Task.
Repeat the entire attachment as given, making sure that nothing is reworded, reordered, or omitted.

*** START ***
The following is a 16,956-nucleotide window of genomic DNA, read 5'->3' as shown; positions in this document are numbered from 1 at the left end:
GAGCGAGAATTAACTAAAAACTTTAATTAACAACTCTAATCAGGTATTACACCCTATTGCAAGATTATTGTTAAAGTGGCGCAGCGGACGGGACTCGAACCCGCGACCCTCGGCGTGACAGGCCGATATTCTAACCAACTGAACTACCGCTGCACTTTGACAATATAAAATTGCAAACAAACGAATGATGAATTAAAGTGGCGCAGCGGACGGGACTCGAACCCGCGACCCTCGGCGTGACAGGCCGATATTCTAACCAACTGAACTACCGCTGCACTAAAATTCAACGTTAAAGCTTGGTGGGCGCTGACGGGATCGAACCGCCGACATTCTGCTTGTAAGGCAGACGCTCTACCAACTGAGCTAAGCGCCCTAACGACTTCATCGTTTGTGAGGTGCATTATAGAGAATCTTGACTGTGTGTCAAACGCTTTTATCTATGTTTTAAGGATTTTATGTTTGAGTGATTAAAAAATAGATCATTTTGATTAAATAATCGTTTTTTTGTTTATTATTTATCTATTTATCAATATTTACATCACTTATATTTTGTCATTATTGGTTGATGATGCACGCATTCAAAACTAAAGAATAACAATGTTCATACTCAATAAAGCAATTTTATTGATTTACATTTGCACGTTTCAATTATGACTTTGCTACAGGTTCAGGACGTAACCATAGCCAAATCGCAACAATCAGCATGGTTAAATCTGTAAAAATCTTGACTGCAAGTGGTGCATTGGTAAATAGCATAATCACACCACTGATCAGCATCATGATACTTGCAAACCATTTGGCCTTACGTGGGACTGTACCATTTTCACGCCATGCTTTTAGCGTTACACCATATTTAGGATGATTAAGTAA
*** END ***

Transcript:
The following is a 16,956-nucleotide window of genomic DNA, read 5'->3' as shown; positions in this document are numbered from 1 at the left end:
GAGCGAGAATTAACTAAAAACTTTAATTAACAACTCTAATCAGGTATTACACCCTATTGCAAGATTATTGTTAAAGTGGCGCAGCGGACGGGACTCGAACCCGCGACCCTCGGCGTGACAGGCCGATATTCTAACCAACTGAACTACCGCTGCACTTTGACAATATAAAATTGCAAACAAACGAATGATGAATTAAAGTGGCGCAGCGGACGGGACTCGAACCCGCGACCCTCGGCGTGACAGGCCGATATTCTAACCAACTGAACTACCGCTGCACTAAAATTCAACGTTAAAGCTTGGTGGGCGCTGACGGGATCGAACCGCCGACATTCTGCTTGTAAGGCAGACGCTCTACCAACTGAGCTAAGCGCCCTAACGACTTCATCGTTTGTGAGGTGCATTATAGAGAATCTTGACTGTGTGTCAAACGCTTTTATCTATGTTTTAAGGATTTTATGTTTGAGTGATTAAAAAATAGATCATTTTGATTAAATAATCGTTTTTTTGTTTATTATTTATCTATTTATCAATATTTACATCACTTATATTTTGTCATTATTGGTTGATGATGCACGCATTCAAAACTAAAGAATAACAATGTTCATACTCAATAAAGCAATTTTATTGATTTACATTTGCACGTTTCAATTATGACTTTGCTACAGGTTCAGGACGTAACCATAGCCAAATCGCAACAATCAGCATGGTTAAATCTGTAAAAATCTTGACTGCAAGTGGTGCATTGGTAAATAGCATAATCACACCACTGATCAGCATCATGATACTTGCAAACCATTTGGCCTTACGTGGGACTGTACCATTTTCACGCCATGCTTTTAGCGTTACACCATATTTAGGATGATTAAGTAA